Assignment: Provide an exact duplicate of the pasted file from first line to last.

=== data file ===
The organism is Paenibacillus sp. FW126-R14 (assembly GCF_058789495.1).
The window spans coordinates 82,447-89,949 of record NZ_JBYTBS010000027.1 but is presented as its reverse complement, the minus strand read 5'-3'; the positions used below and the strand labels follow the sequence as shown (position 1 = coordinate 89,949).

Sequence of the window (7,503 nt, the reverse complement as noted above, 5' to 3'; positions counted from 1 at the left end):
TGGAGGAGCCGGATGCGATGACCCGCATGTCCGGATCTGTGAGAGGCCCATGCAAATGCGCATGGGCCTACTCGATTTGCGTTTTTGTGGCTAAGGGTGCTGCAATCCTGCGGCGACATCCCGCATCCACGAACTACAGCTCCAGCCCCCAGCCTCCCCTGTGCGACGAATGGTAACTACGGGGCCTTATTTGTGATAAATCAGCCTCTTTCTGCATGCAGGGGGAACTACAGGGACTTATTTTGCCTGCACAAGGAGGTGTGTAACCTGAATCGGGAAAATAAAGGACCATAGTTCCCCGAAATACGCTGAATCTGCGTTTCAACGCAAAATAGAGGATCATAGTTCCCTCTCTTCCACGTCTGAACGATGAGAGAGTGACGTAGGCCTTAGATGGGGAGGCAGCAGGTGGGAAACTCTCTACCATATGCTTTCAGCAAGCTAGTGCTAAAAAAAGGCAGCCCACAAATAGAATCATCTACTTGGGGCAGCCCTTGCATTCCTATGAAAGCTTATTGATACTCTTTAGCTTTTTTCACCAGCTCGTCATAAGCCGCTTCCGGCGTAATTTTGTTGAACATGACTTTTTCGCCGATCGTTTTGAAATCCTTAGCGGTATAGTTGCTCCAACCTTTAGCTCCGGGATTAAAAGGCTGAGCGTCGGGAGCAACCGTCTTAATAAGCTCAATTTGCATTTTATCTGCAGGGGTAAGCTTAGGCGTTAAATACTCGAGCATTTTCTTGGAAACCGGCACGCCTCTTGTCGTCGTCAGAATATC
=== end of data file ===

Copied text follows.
The organism is Paenibacillus sp. FW126-R14 (assembly GCF_058789495.1).
The window spans coordinates 82,447-89,949 of record NZ_JBYTBS010000027.1 but is presented as its reverse complement, the minus strand read 5'-3'; the positions used below and the strand labels follow the sequence as shown (position 1 = coordinate 89,949).

Sequence of the window (7,503 nt, the reverse complement as noted above, 5' to 3'; positions counted from 1 at the left end):
TGGAGGAGCCGGATGCGATGACCCGCATGTCCGGATCTGTGAGAGGCCCATGCAAATGCGCATGGGCCTACTCGATTTGCGTTTTTGTGGCTAAGGGTGCTGCAATCCTGCGGCGACATCCCGCATCCACGAACTACAGCTCCAGCCCCCAGCCTCCCCTGTGCGACGAATGGTAACTACGGGGCCTTATTTGTGATAAATCAGCCTCTTTCTGCATGCAGGGGGAACTACAGGGACTTATTTTGCCTGCACAAGGAGGTGTGTAACCTGAATCGGGAAAATAAAGGACCATAGTTCCCCGAAATACGCTGAATCTGCGTTTCAACGCAAAATAGAGGATCATAGTTCCCTCTCTTCCACGTCTGAACGATGAGAGAGTGACGTAGGCCTTAGATGGGGAGGCAGCAGGTGGGAAACTCTCTACCATATGCTTTCAGCAAGCTAGTGCTAAAAAAAGGCAGCCCACAAATAGAATCATCTACTTGGGGCAGCCCTTGCATTCCTATGAAAGCTTATTGATACTCTTTAGCTTTTTTCACCAGCTCGTCATAAGCCGCTTCCGGCGTAATTTTGTTGAACATGACTTTTTCGCCGATCGTTTTGAAATCCTTAGCGGTATAGTTGCTCCAACCTTTAGCTCCGGGATTAAAAGGCTGAGCGTCGGGAGCAACCGTCTTAATAAGCTCAATTTGCATTTTATCTGCAGGGGTAAGCTTAGGCGTTAAATACTCGAGCATTTTCTTGGAAACCGGCACGCCTCTTGTCGTCGTCAGAATATC